RETURN OF BREAST CANCER
Many women who have had breast cancer wonder what the future may hold. Not knowing what is ahead for them is linked to fears and stress over the future. Women describe that every ache and pain makes them feel as if their disease is coming back or getting worse. Because women have many questions about the return of breast cancer, this Tip sheet was written to give you the facts so that you will know more about breast cancer coming back. You should always let your doctor know if you notice any changes in your breast or chest area. Remember, you are doing everything that you can by keeping up with appointments, taking medications as prescribed, and staying healthy!
There are three areas where the cancer can return:
1. Local: This means that the cancer may come back in the same breast. If this happens, it might be that the skin or tissue seems thicker in the scar area, breast area, or collarbone. It may also look or feel like a lump or mass.
2. Regional: This means that the cancer may come back in the skin, soft tissue of the chest wall, and under the arm.
3. Distant: This means that the cancer may come back in other parts of the body, like the bones, lungs, liver or brain. You may have heard the term metastasis used for this kind of return of cancer.
There are treatments that can be used for breast cancer, if it returns. Many times, they are similar to what you experienced when you were diagnosed previously. The goal of treating cancer that has come back is to slow or stop the disease, extend life, and keep the quality of life. Many of the treatments are new and are being used with other treatments that have been used for years. Because of this there is a lot of reason to have hope, even if cancer has come back.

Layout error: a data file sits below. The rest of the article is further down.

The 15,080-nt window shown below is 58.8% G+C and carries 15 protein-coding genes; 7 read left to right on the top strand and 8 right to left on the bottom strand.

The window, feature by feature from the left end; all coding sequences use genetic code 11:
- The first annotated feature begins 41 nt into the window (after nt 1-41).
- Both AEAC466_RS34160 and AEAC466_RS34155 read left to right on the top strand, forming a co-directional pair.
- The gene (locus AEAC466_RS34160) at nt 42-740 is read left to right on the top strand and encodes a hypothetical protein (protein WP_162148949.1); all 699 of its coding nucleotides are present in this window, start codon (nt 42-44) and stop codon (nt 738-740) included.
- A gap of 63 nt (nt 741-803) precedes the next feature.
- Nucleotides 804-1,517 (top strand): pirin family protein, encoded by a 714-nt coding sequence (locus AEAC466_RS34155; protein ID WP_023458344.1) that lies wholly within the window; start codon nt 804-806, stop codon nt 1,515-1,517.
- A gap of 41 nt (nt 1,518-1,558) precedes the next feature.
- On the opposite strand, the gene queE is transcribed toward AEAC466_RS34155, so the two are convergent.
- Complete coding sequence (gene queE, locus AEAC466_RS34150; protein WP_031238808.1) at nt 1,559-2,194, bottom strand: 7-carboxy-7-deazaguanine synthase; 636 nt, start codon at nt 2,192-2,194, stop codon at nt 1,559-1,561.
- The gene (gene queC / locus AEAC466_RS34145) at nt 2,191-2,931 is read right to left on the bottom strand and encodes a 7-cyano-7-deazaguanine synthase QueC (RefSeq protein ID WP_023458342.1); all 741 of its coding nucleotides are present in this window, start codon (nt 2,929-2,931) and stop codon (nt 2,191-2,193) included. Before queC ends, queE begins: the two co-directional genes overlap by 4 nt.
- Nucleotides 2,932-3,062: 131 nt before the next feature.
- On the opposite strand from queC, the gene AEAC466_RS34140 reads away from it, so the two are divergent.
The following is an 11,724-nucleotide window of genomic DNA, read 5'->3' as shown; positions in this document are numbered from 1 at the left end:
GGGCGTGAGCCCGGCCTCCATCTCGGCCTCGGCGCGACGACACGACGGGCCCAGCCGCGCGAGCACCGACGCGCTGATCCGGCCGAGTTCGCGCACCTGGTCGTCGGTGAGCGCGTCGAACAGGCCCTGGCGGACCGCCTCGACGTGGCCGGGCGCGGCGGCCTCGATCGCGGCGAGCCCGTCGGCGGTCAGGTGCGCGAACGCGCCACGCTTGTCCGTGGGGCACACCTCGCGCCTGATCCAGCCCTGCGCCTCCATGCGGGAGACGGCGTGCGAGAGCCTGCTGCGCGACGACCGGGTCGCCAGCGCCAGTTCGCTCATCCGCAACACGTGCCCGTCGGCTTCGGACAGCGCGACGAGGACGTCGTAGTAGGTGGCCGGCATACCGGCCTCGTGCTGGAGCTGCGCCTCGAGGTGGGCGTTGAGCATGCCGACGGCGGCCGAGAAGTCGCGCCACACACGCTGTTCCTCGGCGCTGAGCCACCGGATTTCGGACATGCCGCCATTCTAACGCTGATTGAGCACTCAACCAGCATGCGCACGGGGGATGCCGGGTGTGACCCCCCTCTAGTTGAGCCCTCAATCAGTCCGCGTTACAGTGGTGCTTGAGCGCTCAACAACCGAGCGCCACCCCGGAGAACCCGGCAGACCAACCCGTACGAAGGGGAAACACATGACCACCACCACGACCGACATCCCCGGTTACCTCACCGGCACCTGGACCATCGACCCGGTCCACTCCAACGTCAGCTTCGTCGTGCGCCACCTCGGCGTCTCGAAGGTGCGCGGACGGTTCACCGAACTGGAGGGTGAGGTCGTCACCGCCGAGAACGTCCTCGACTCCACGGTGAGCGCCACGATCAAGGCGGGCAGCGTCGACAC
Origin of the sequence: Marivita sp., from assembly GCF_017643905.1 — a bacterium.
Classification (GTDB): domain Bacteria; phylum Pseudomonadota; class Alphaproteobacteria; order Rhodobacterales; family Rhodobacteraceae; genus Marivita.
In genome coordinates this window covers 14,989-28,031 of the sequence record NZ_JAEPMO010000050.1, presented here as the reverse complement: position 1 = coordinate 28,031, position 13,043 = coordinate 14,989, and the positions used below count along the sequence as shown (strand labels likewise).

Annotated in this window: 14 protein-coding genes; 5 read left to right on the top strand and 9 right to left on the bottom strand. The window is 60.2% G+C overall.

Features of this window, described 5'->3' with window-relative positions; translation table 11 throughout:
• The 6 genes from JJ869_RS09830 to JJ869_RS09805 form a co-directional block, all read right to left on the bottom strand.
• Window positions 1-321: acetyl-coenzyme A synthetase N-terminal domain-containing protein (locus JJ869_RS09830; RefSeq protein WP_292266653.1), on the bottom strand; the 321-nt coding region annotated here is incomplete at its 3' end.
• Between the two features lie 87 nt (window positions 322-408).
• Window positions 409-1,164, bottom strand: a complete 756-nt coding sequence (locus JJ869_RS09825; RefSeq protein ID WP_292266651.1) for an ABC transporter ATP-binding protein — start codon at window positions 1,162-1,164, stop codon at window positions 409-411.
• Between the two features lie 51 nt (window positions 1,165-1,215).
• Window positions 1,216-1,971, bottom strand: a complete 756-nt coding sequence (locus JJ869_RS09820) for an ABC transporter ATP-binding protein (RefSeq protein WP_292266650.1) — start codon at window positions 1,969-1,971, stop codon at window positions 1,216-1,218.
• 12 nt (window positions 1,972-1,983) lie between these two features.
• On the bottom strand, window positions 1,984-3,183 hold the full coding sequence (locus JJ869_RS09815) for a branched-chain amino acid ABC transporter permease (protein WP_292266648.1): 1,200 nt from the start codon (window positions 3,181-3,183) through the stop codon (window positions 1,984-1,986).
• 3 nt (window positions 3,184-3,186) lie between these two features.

- Radiation therapy may be used as local treatment to the chest wall if the cancer returns. It involves the use of high-energy x-rays to a local site and is often used with chemotherapy.
- Chemotherapy drugs that are taken either by mouth or in the vein (IV). They may be used if cancer returns and affects more than one area of the body or when cancer spreads to the liver, lung, or central nervous system. Chemotherapy is often used because it goes all through your body and can fight cancer in many areas at one time.
- Hormonal therapy is treatment that uses a group of drugs called hormones. It is most often used with patients whose breast cancer responds to certain hormones, or that contain certain receptors.
When Do You Need To Seek Help?
It is vital for you to have regular planned check-ups with your doctor. They will work with you to have follow-up blood tests, mammograms, and other tests that are done. Keep a record of your tests. (See the Maintaining Health after Breast Cancer Tip Sheet)
If you are nervous about your cancer coming back, you should talk with others about these concerns. It may be that there is a counselor or support group who can help you with these concerns.